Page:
Cambridge United Former Players’ Association lost its oldest member on Wednesday, August 9 with the death of Herbert ‘Tickle’ Sanderson at the age of 97. The sad event severs Cambridge United’s last-known link with the pre-World War II Abbey United.
Tickle, whose unusual nickname arose from his youthful inability to pronounce his middle name, Cecil, played for the Abbey between 1939 and 1943. A speedy right winger during his time at United (although he could play in other positions), he made 69 appearances and scored 23 goals in a career disrupted by the war.
Having played for the Cambridge Instrument Company – where he worked for more than 50 years – he made his Abbey debut on 8 October 1938 in a 5-1 FA Amateur Cup defeat to Histon Institute. He first played in the Cambridgeshire League in November of that year, scoring the game’s only goal at home to Linton Granta in his second appearance.
At the end of that season, with Tickle forming a strong forward line alongside Freddie Mansfield, Herbie ‘Curly’ Smart, Jim Langford and Ernie Caston, United were left needing to win their last two home games – both played on the same day – to have a chance of becoming champions. In matches played at 3.30pm and 6.45pm, United beat Soham Town 4-0 and Haddenham 8-1, with Tickle scoring twice in the latter game. He later remembered that the only liquid he drank between the two games was a soft drink of the Corona or Tizer type.
United’s efforts were in vain, and the title went to Linton. But Tickle picked up a winner’s medal five days later after the final of the Creake Charity Shield against Histon at Cambridge Town’s Milton Road ground.
He was an ever-present in the hastily-arranged Cambs Emergency League of 1940/41, in which United came fifth out of eight in Section A. They played only friendlies during the following two seasons, but after a year’s absence Tickle returned to play in the East Anglian League of 1942/43, making his last appearance in a 3-0 home defeat by Town.
He subsequently played for Town and Histon before resuming his career as an avid United fan – he had walked or cycled to Newmarket Road from Chesterton to watch games following the 1932 opening of the ground. He told 100 Years of Coconuts in 2016 that his favourite players from his years of watching the club were Dave Stringer and Brendon Batson.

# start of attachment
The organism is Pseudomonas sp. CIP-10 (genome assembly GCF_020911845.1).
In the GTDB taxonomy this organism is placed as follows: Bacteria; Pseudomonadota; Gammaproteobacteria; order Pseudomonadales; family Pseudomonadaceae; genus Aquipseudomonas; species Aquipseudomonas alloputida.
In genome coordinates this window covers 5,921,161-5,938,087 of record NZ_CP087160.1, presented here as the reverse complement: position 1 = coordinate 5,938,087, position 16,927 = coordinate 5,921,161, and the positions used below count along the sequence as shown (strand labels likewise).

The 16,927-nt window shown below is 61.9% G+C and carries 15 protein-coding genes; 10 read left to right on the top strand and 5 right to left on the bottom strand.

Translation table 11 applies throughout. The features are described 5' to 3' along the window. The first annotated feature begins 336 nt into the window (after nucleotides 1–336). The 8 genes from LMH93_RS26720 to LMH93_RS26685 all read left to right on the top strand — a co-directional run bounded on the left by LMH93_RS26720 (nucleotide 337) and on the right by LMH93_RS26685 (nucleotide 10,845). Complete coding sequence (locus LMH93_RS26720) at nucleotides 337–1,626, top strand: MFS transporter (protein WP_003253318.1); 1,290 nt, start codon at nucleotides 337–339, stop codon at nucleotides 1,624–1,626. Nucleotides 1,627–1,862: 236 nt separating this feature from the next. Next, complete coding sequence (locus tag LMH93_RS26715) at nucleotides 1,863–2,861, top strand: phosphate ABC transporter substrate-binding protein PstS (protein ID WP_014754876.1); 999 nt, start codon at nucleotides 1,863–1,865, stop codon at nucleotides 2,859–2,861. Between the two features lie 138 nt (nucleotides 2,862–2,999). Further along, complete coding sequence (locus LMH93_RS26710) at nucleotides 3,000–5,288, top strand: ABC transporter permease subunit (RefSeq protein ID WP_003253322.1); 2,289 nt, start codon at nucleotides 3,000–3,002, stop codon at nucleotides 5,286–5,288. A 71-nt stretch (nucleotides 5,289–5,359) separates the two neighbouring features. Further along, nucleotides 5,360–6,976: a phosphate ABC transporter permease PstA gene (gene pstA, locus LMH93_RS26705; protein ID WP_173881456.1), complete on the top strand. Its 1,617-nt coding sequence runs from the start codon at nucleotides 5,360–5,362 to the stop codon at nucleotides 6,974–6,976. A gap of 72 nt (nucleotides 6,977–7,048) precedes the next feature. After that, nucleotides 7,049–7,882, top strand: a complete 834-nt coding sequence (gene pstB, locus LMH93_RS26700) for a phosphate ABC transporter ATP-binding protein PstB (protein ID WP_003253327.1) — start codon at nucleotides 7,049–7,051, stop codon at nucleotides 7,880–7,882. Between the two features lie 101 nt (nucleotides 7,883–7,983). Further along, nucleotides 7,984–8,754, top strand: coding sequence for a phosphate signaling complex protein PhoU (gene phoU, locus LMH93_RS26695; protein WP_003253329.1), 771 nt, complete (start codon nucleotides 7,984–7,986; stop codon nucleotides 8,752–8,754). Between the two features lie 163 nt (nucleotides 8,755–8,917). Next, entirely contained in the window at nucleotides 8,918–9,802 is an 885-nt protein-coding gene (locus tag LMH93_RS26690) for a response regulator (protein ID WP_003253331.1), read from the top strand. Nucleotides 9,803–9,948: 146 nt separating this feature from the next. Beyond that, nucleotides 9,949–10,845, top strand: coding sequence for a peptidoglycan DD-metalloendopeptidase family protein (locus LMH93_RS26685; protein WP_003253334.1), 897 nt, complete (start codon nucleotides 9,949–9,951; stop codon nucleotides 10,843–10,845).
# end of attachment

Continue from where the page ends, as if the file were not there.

Tickle was born in Chesterton in 1920 and grew up with two brothers and two sisters. His father was a farm labourer who collected food orders from his horse and cart, and also made a little on the side as a bookie’s runner. He went to St Andrew’s school in Chesterton, and then to the Brunswick School, where the teacher Roy Burrell played an influential role in Tickle’s careers in football, boxing and athletics.
Burrell tried to get Tickle into the team at Town – at that time the biggest club in Cambridge – but opportunities for the young man were limited due to the fact that the club captain occupied the right-wing slot.
Leaving school at the age of 14, Tickle went to work at the Instrument Company, starting in nickel-, silver- and gold-plating at twopence-halfpenny an hour. By the time he had worked his way up to making galvanometers, he was playing for the Abbey.
Staying with the Instrument Company for the rest of his working life, he continued to live north of the Cam until his death, which occurred in a Cottenham care home.
He married Joyce in 1942 and their son, Trevor, grew up to be an equally fervent U’s supporter. Living close to the ground, Trevor is a director of Cambridge United Supporters’ Club Ltd.
Cambridge Fans United, 100 Years of Coconuts and Cambridge United Former Players’ Association extend their condolences to the Sanderson family.
Radio Coconuts (100yearsofcoconuts.co.uk/radio-coconuts.html) features a 2016 interview with Tickle.
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